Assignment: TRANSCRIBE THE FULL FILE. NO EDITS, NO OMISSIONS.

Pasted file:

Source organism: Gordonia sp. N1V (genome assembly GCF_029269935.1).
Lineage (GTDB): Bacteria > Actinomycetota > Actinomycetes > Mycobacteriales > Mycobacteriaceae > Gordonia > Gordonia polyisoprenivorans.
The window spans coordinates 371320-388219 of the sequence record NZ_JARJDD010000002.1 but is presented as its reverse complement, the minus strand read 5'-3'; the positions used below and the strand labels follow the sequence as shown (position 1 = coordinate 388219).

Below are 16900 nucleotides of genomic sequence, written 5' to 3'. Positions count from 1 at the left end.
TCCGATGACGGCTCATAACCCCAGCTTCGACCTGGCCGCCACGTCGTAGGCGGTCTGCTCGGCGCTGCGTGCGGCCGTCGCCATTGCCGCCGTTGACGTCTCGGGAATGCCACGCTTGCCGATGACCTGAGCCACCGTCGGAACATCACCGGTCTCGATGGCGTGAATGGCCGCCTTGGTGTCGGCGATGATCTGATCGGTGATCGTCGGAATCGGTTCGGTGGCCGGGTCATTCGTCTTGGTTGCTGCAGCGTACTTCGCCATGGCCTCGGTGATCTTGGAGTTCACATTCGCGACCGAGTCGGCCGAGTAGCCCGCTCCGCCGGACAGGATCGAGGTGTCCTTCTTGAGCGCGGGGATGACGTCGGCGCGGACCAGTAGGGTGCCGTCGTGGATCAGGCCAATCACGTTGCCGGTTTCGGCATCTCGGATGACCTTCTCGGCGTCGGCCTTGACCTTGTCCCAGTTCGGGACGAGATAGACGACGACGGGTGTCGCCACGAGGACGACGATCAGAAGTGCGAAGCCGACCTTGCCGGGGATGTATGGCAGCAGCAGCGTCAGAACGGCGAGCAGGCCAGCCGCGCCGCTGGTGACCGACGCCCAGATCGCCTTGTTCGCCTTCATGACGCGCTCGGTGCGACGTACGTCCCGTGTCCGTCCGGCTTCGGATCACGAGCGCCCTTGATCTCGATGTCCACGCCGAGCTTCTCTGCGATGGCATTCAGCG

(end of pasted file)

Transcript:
Source organism: Gordonia sp. N1V (genome assembly GCF_029269935.1).
Lineage (GTDB): Bacteria > Actinomycetota > Actinomycetes > Mycobacteriales > Mycobacteriaceae > Gordonia > Gordonia polyisoprenivorans.
The window spans coordinates 371320-388219 of the sequence record NZ_JARJDD010000002.1 but is presented as its reverse complement, the minus strand read 5'-3'; the positions used below and the strand labels follow the sequence as shown (position 1 = coordinate 388219).

Below are 16900 nucleotides of genomic sequence, written 5' to 3'. Positions count from 1 at the left end.
TCCGATGACGGCTCATAACCCCAGCTTCGACCTGGCCGCCACGTCGTAGGCGGTCTGCTCGGCGCTGCGTGCGGCCGTCGCCATTGCCGCCGTTGACGTCTCGGGAATGCCACGCTTGCCGATGACCTGAGCCACCGTCGGAACATCACCGGTCTCGATGGCGTGAATGGCCGCCTTGGTGTCGGCGATGATCTGATCGGTGATCGTCGGAATCGGTTCGGTGGCCGGGTCATTCGTCTTGGTTGCTGCAGCGTACTTCGCCATGGCCTCGGTGATCTTGGAGTTCACATTCGCGACCGAGTCGGCCGAGTAGCCCGCTCCGCCGGACAGGATCGAGGTGTCCTTCTTGAGCGCGGGGATGACGTCGGCGCGGACCAGTAGGGTGCCGTCGTGGATCAGGCCAATCACGTTGCCGGTTTCGGCATCTCGGATGACCTTCTCGGCGTCGGCCTTGACCTTGTCCCAGTTCGGGACGAGATAGACGACGACGGGTGTCGCCACGAGGACGACGATCAGAAGTGCGAAGCCGACCTTGCCGGGGATGTATGGCAGCAGCAGCGTCAGAACGGCGAGCAGGCCAGCCGCGCCGCTGGTGACCGACGCCCAGATCGCCTTGTTCGCCTTCATGACGCGCTCGGTGCGACGTACGTCCCGTGTCCGTCCGGCTTCGGATCACGAGCGCCCTTGATCTCGATGTCCACGCCGAGCTTCTCTGCGATGGCATTCAGCG